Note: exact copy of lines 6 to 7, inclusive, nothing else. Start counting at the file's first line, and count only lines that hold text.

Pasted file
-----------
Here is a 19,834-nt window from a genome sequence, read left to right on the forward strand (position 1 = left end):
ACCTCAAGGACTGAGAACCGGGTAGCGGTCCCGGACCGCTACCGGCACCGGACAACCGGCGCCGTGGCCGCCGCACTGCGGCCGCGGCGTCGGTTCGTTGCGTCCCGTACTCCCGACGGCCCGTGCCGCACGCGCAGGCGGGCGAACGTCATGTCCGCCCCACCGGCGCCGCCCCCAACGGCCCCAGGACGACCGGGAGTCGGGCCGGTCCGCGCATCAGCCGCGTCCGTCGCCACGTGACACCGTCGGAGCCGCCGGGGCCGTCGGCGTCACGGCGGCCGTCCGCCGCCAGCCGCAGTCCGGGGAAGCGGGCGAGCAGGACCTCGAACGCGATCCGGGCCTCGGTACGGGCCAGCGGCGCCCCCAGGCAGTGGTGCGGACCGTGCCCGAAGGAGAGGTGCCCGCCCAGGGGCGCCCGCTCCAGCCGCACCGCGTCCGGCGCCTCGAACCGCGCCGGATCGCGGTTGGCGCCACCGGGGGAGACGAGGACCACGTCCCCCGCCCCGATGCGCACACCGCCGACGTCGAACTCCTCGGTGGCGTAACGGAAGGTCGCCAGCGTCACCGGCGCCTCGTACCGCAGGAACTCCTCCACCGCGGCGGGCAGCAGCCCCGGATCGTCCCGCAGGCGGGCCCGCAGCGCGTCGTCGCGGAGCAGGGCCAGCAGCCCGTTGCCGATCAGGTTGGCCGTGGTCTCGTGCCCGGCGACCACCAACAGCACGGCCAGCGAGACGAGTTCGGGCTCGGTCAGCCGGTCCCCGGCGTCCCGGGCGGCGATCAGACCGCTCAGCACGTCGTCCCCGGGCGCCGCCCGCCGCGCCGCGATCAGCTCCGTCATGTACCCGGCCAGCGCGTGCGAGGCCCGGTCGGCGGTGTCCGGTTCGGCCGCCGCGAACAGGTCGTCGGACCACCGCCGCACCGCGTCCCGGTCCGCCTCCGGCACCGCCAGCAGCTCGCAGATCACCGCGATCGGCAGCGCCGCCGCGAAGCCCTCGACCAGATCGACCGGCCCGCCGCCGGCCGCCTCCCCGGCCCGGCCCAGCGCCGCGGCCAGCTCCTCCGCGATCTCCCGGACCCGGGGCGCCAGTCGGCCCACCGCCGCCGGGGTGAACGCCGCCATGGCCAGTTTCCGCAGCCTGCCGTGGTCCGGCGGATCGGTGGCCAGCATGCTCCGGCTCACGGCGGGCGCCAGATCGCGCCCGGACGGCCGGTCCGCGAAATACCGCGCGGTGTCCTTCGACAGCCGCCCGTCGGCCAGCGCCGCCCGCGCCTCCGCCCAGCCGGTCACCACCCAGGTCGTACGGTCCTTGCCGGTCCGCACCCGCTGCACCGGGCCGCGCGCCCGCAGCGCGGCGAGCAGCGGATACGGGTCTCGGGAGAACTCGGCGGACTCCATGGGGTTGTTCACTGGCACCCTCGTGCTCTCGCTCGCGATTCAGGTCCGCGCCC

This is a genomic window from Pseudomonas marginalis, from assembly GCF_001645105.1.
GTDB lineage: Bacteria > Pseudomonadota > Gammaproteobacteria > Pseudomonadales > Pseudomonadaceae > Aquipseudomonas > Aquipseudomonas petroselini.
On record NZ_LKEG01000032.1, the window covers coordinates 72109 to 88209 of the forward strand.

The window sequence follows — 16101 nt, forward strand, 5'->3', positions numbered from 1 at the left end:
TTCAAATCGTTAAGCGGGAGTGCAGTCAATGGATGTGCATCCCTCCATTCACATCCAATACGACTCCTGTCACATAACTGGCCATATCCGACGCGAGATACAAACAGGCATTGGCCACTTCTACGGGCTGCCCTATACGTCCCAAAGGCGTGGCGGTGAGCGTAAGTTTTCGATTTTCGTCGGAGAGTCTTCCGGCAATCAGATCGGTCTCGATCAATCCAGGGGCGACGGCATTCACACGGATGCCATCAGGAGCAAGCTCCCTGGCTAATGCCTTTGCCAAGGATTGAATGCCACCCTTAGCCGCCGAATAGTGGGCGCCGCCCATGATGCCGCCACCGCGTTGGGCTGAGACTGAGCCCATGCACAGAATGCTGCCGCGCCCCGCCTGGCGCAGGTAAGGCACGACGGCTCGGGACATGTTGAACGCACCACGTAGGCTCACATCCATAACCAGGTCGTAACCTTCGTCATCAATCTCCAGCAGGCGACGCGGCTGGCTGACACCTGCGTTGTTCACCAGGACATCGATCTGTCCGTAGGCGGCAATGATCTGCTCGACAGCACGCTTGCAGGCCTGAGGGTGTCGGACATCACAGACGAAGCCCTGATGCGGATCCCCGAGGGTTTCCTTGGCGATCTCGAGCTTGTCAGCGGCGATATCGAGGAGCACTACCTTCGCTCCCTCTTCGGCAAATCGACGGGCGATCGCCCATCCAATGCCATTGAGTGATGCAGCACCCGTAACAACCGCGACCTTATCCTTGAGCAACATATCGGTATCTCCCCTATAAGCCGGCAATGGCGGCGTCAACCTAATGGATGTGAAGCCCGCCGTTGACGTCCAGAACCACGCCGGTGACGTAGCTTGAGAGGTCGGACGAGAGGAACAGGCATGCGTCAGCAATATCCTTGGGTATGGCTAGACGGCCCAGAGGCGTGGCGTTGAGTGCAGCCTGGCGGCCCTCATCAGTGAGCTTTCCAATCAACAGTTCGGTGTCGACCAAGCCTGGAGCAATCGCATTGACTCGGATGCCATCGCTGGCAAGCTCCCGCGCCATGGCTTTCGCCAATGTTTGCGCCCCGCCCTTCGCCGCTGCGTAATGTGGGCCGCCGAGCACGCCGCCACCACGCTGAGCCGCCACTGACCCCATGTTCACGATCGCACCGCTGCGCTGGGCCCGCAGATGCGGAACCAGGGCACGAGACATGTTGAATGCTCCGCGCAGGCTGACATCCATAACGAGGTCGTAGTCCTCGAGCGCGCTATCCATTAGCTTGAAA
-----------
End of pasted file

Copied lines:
The window sequence follows — 16101 nt, forward strand, 5'->3', positions numbered from 1 at the left end:
TTCAAATCGTTAAGCGGGAGTGCAGTCAATGGATGTGCATCCCTCCATTCACATCCAATACGACTCCTGTCACATAACTGGCCATATCCGACGCGAGATACAAACAGGCATTGGCCACTTCTACGGGCTGCCCTATACGTCCCAAAGGCGTGGCGGTGAGCGTAAGTTTTCGATTTTCGTCGGAGAGTCTTCCGGCAATCAGATCGGTCTCGATCAATCCAGGGGCGACGGCATTCACACGGATGCCATCAGGAGCAAGCTCCCTGGCTAATGCCTTTGCCAAGGATTGAATGCCACCCTTAGCCGCCGAATAGTGGGCGCCGCCCATGATGCCGCCACCGCGTTGGGCTGAGACTGAGCCCATGCACAGAATGCTGCCGCGCCCCGCCTGGCGCAGGTAAGGCACGACGGCTCGGGACATGTTGAACGCACCACGTAGGCTCACATCCATAACCAGGTCGTAACCTTCGTCATCAATCTCCAGCAGGCGACGCGGCTGGCTGACACCTGCGTTGTTCACCAGGACATCGATCTGTCCGTAGGCGGCAATGATCTGCTCGACAGCACGCTTGCAGGCCTGAGGGTGTCGGACATCACAGACGAAGCCCTGATGCGGATCCCCGAGGGTTTCCTTGGCGATCTCGAGCTTGTCAGCGGCGATATCGAGGAGCACTACCTTCGCTCCCTCTTCGGCAAATCGACGGGCGATCGCCCATCCAATGCCATTGAGTGATGCAGCACCCGTAACAACCGCGACCTTATCCTTGAGCAACATATCGGTATCTCCCCTATAAGCCGGCAATGGCGGCGTCAACCTAATGGATGTGAAGCCCGCCGTTGACGTCCAGAACCACGCCGGTGACGTAGCTTGAGAGGTCGGACGAGAGGAACAGGCATGCGTCAGCAATATCCTTGGGTATGGCTAGACGGCCCAGAGGCGTGGCGTTGAGTGCAGCCTGGCGGCCCTCATCAGTGAGCTTTCCAATCAACAGTTCGGTGTCGACCAAGCCTGGAGCAATCGCATTGACTCGGATGCCATCGCTGGCAAGCTCCCGCGCCATGGCTTTCGCCAATGTTTGCGCCCCGCCCTTCGCCGCTGCGTAATGTGGGCCGCCGAGCACGCCGCCACCACGCTGAGCCGCCACTGACCCCATGTTCACGATCGCACCGCTGCGCTGGGCCCGCAGATGCGGAACCAGGGCACGAGACATGTTGAATGCTCCGCGCAGGCTGACATCCATAACGAGGTCGTAGTCCTCGAGCGCGCTATCCATTAGCTTGAAA